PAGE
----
The following week this is what happened. Two gendarmes
came riding in from the shtetl Szumowo. They took
the mayor (starosta), or head of our village, and
went with him from house to house, registering
everyone’s name. They told us if a stranger should come
to our village, we should immediately inform them.
weeks later, a cousin of mine from Ostrowa arrived here.
Actually, he didn’t come from Ostrowa, but from Suvalk [Suwalki].
There he worked as a tailor. He was dressed in black
pants and a black shirt. He also had green and red
shirts with him. He told us that he had to hide out for
a few weeks and that later he would return to Ostrowa.
At the present time they were looking for him, as he was
involved in revolutionary activities. My rebbe was a
student and understood exactly what was taking place. So
he had him change his clothing to help disguise him. He
remained here one week and then returned to Ostrowa.
A while later we received a letter from our father,
telling us to get ready. We would soon be leaving for
America. He had already sent us (ship’s cards) tickets
to travel. My mother started to make preparations to
leave. Since there would be no kosher food available on
the ship, she started to bake black breads, cut them
into small pieces, and dip them in vinegar and sugar.
This was then dried in the oven and was called
sucharas. It could be kept this way for months, so
our food (for the trip) was taken care of.
An agent from Szumowo came with his horse and wagon to
bring us across the border. He drove us through several
villages until we arrived at the border. The agent gave
us a paper with our names written on it. At the border
they checked us thoroughly, found everything in order,
and then we were allowed to pass through. We drove into
a German (shtetl) town called Yulova, where the
railroad station was located, and from there all the
trains left. We had to travel to Bremen, as our ship was
to sail from there.
In Yulova, we were taken into a big house, which was a
bathhouse. There were doctors there who examined each
one of us. First we had to undress completely, men and
women separately. Our clothes were put into a steam oven
to be cleaned thoroughly. Later, each one of us had to
find their own clothes in order to get dressed. The
noise and the tumult were very great. Then we were
called in to be inspected by the doctor. We were all
cleared through except for my mother, who was held back
because of her eyes. The doctor claimed that she had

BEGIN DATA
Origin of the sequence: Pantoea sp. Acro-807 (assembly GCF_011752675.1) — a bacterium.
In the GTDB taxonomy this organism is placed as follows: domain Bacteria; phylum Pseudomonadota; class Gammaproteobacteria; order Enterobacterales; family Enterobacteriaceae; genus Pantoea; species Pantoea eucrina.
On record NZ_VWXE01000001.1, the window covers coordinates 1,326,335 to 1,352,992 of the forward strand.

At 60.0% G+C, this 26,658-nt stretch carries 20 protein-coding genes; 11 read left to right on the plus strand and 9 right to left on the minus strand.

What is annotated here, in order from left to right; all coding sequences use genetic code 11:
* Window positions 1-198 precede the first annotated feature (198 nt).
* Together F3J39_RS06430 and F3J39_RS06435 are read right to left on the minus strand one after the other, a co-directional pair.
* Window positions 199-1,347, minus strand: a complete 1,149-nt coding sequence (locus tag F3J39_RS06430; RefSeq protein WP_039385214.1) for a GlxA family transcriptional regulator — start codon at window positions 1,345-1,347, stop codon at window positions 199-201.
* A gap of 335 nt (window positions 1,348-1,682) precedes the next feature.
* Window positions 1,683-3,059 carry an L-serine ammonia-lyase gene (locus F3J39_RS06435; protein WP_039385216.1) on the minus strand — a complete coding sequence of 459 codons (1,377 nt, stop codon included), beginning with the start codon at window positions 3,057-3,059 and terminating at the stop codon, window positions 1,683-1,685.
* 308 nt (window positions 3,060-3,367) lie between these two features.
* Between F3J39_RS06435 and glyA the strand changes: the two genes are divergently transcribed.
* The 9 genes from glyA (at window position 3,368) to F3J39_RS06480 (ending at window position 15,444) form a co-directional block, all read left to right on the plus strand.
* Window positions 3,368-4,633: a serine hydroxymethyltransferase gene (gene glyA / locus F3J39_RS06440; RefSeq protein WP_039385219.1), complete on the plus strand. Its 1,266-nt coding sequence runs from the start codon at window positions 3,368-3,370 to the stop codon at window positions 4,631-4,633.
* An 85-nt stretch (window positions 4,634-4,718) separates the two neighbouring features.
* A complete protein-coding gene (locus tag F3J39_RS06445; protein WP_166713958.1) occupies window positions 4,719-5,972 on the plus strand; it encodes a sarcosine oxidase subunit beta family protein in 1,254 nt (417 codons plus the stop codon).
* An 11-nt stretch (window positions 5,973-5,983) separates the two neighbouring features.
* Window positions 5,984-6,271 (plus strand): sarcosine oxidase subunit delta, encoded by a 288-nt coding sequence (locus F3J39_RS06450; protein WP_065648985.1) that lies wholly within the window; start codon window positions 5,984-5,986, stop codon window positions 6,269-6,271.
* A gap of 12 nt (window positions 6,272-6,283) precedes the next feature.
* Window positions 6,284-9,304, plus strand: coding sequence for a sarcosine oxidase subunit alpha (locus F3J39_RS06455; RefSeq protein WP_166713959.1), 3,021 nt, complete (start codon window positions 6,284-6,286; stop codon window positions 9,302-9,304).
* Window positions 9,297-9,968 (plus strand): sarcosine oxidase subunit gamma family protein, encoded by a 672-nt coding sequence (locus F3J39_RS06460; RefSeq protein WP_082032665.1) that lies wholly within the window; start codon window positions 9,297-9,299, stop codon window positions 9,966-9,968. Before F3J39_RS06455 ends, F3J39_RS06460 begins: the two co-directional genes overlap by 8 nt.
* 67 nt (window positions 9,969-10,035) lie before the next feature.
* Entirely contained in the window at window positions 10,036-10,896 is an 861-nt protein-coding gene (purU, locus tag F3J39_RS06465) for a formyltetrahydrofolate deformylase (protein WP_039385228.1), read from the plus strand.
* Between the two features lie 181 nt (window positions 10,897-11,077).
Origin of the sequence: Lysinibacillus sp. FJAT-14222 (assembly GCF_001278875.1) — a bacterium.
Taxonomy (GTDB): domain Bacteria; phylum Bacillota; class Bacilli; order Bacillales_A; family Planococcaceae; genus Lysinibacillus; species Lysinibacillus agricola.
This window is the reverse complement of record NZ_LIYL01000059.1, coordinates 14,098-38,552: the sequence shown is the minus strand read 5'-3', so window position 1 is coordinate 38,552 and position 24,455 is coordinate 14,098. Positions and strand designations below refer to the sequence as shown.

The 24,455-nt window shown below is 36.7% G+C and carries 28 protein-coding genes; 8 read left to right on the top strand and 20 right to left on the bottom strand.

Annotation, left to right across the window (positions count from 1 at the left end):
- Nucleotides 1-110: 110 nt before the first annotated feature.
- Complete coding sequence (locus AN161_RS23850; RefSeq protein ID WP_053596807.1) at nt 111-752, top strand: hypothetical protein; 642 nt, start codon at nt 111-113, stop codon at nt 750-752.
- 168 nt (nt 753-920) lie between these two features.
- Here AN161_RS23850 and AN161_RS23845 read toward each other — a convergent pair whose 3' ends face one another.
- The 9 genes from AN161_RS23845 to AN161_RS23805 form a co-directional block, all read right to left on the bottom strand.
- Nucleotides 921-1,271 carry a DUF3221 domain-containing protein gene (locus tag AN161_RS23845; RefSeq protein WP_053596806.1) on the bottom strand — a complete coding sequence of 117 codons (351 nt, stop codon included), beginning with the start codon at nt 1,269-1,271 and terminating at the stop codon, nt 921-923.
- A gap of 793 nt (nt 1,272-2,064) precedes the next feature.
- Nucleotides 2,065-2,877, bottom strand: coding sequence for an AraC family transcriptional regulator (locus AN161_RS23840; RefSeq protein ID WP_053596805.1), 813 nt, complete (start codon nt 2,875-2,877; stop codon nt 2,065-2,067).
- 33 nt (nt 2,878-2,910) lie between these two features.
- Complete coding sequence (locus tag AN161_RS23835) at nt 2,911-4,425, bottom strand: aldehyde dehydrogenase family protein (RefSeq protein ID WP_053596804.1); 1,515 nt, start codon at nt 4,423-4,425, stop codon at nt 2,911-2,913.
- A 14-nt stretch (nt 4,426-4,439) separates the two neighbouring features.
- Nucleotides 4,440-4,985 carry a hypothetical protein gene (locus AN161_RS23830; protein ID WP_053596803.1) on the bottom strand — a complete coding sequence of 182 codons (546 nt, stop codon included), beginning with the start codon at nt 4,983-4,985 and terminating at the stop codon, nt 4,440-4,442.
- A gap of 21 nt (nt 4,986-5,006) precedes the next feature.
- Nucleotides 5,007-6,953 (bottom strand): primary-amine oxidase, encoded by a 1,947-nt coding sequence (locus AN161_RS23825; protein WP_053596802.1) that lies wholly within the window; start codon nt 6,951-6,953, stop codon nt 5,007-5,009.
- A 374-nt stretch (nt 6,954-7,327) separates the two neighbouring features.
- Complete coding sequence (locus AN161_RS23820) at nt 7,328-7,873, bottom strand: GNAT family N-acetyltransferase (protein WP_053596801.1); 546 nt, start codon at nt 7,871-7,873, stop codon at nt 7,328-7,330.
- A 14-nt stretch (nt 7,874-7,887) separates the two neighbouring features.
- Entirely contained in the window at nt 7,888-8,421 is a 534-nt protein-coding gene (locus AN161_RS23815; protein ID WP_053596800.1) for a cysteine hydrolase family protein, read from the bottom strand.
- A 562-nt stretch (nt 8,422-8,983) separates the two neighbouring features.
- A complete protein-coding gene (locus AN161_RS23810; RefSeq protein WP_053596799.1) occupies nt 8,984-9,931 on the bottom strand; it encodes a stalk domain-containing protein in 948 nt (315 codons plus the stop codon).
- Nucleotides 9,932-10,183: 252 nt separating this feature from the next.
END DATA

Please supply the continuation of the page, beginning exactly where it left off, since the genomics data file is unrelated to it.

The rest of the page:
trachoma of the eyes, and with this condition one was
not allowed to enter into America. The agent asked if
anyone of us wanted to go without our mother. We could
have gone, but we all said no. This meant that we had to
go back to our home. Not wanting to return to our home,
we went to Ostrowa where we had family. We stayed with
our aunt until we were able to find a place of our own
in which to live. My sister went with my mother and
together they found living quarters. So now we already
had a home.
The ship’s cards or tickets we sent back to our father
in America. We wrote to him saying we would take mother
to Bialystok, to a well-known eye doctor, a Doctor Pyrus.
This we did. I went with my mother. She received
treatment for several weeks but she didn’t improve any.
We returned home. Mother’s eyes became worse and she
began to lose her eyesight. Fortunately for us, my
sister was already a grown girl. She did everything for
us. She cooked, baked, and became the mother of the
My father sent money back to us in his letters and so
life continued on. My younger brother Yitzchak went to
Lomza to study at the Yeshiva. I began to learn to
become a tailor, and for that I had to return to the
little town of Szumowo. I was then about twelve years of
age (c. 1906.)
they gave me food, a place to sleep, and taught me to
sew. In return I had to take care of the children and do
much work in the house until I learned to sew a little.
I remained there (a szman) for six months, and
then I returned home to Ostrowa. Now I was considered a
“tailor-boy.” During the intermediate days of the
holiday of Sukkos, known as Chol Hamoed, I went
to the market to find work. I already became a paid
worker, but I cannot remember how much (money) I
received. It could have been twenty-five rubles for (a
szman), with food and a place to sleep, and the promise
of shoes and clothing from the tailor. For this work I
had to go to a small town named Goworowo. So it was, and
I went (there) for the whole winter. I already knew how
to work, so my employer took me with him to the villages
to sew (peltzes) heavy coats. Before evening, we
were brought back to the town (to a kretchme) where we
were given something to eat. The peasant for whom we
worked paid for our food. This is the way the early part
of the winter went, and after that we worked in the
tailor’s home. The tailor had a daughter, and young men
came to their home to spend time. They sang songs — one of
the songs was about the ship Titanic that sank at that
time (ed: 1912). As a young boy, I loved the
songs written by Abraham Reisen. At that time, I had no